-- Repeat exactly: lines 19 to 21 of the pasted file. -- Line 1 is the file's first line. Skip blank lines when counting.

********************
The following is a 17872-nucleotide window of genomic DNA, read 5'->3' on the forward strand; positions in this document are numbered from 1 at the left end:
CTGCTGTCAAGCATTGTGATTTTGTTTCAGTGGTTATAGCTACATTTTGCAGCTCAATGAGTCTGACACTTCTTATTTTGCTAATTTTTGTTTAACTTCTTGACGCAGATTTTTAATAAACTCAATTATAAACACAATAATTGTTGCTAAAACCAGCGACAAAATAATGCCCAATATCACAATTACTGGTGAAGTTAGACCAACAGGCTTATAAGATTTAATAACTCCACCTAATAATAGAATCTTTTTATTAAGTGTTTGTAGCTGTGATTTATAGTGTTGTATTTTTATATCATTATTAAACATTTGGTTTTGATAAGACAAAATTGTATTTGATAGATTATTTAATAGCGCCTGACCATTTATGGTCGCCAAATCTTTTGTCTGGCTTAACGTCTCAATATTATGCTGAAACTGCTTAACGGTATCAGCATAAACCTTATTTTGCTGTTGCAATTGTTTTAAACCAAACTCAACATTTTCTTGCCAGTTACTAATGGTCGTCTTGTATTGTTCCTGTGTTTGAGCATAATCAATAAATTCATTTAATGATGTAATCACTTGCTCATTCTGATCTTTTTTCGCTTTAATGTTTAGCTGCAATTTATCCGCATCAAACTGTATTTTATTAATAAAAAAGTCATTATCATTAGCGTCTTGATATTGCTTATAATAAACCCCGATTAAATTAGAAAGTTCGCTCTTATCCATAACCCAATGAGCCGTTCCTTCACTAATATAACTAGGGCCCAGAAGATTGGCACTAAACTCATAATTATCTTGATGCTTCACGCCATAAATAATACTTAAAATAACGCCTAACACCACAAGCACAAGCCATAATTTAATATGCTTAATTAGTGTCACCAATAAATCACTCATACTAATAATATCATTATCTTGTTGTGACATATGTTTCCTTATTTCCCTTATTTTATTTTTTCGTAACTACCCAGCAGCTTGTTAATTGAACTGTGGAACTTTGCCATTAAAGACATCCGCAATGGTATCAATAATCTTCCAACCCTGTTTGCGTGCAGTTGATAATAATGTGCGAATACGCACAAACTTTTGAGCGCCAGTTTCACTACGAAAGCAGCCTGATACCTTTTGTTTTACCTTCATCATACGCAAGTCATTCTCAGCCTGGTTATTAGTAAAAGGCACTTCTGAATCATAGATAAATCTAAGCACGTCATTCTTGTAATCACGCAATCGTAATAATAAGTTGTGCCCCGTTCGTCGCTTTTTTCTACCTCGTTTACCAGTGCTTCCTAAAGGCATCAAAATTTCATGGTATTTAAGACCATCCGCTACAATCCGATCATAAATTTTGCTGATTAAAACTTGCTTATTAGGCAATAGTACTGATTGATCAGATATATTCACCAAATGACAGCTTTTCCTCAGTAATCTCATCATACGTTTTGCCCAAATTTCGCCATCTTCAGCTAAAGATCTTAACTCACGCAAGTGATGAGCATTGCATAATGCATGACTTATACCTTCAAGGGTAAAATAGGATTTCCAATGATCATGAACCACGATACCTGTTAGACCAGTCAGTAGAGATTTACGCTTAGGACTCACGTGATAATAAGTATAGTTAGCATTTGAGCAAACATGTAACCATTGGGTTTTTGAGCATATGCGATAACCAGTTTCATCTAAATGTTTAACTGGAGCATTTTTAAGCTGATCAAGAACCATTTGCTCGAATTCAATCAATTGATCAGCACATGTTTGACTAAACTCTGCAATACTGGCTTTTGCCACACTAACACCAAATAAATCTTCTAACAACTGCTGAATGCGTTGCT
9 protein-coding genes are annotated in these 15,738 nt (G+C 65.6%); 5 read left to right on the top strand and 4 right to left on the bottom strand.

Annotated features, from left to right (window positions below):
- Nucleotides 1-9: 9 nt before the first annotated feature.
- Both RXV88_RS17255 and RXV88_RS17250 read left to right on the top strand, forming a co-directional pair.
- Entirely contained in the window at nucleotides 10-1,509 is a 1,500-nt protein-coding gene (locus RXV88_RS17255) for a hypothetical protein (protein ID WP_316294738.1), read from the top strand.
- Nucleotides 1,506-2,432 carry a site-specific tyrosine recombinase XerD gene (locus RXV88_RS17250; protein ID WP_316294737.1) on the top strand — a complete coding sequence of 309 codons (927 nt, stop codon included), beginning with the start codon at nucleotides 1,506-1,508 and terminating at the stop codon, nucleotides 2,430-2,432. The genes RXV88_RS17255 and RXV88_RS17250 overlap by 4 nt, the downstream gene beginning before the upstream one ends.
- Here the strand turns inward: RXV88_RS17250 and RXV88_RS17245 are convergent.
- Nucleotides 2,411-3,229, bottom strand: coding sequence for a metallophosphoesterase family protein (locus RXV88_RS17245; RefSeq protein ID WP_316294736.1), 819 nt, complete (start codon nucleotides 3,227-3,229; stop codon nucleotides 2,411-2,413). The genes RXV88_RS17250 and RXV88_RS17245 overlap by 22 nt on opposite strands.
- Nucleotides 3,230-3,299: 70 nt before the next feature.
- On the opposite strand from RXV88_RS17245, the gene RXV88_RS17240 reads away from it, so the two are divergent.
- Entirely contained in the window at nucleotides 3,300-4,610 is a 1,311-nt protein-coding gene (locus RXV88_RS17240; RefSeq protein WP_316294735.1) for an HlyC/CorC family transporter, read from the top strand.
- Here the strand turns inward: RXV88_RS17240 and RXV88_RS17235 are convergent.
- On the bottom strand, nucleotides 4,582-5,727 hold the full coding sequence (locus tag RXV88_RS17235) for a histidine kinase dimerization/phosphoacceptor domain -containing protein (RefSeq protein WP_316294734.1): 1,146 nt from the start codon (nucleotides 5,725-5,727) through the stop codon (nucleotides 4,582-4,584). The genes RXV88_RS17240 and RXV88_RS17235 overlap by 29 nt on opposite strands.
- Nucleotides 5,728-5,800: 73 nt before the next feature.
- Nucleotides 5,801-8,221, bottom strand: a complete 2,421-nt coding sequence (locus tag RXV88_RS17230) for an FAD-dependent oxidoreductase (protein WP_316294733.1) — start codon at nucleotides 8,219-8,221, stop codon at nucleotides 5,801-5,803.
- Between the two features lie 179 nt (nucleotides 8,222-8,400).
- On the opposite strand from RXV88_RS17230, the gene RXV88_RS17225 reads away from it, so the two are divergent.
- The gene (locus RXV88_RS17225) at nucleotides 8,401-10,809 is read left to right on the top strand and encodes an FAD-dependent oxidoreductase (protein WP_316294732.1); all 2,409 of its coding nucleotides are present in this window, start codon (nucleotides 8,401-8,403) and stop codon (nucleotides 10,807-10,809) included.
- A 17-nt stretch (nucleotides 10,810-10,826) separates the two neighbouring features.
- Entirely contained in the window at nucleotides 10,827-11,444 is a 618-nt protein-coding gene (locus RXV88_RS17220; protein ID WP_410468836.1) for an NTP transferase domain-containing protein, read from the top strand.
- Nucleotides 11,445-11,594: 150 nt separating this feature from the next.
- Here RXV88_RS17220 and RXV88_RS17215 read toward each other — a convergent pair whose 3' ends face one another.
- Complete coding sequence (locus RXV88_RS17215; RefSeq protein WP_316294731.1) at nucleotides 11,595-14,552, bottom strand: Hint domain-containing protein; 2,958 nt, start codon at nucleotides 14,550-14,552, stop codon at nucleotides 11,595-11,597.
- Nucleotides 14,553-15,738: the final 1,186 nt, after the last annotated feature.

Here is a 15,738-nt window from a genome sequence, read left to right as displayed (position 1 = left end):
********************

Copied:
- On the opposite strand from RXV88_RS17230, the gene RXV88_RS17225 reads away from it, so the two are divergent.
- The gene (locus RXV88_RS17225) at nucleotides 8,401-10,809 is read left to right on the top strand and encodes an FAD-dependent oxidoreductase (protein WP_316294732.1); all 2,409 of its coding nucleotides are present in this window, start codon (nucleotides 8,401-8,403) and stop codon (nucleotides 10,807-10,809) included.
- A 17-nt stretch (nucleotides 10,810-10,826) separates the two neighbouring features.